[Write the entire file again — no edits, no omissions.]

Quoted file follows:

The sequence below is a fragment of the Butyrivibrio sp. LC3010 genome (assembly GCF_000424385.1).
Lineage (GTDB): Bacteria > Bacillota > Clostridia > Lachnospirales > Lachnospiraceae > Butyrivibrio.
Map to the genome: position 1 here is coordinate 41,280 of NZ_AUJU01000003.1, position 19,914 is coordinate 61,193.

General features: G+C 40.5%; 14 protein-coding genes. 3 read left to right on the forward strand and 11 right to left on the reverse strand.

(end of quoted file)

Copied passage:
The sequence below is a fragment of the Butyrivibrio sp. LC3010 genome (assembly GCF_000424385.1).
Lineage (GTDB): Bacteria > Bacillota > Clostridia > Lachnospirales > Lachnospiraceae > Butyrivibrio.
Map to the genome: position 1 here is coordinate 41,280 of NZ_AUJU01000003.1, position 19,914 is coordinate 61,193.

General features: G+C 40.5%; 14 protein-coding genes. 3 read left to right on the forward strand and 11 right to left on the reverse strand.